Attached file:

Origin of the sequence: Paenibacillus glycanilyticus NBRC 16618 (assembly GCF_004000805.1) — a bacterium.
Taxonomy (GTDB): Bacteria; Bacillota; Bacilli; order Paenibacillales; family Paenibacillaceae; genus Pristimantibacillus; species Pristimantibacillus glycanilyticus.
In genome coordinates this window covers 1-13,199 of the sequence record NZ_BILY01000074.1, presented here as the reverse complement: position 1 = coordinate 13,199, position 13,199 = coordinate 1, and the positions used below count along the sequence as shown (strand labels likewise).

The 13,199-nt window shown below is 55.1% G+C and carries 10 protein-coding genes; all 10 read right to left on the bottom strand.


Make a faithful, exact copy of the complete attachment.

Origin of the sequence: Paenibacillus glycanilyticus NBRC 16618 (assembly GCF_004000805.1) — a bacterium.
Taxonomy (GTDB): Bacteria; Bacillota; Bacilli; order Paenibacillales; family Paenibacillaceae; genus Pristimantibacillus; species Pristimantibacillus glycanilyticus.
In genome coordinates this window covers 1-13,199 of the sequence record NZ_BILY01000074.1, presented here as the reverse complement: position 1 = coordinate 13,199, position 13,199 = coordinate 1, and the positions used below count along the sequence as shown (strand labels likewise).

The 13,199-nt window shown below is 55.1% G+C and carries 10 protein-coding genes; all 10 read right to left on the bottom strand.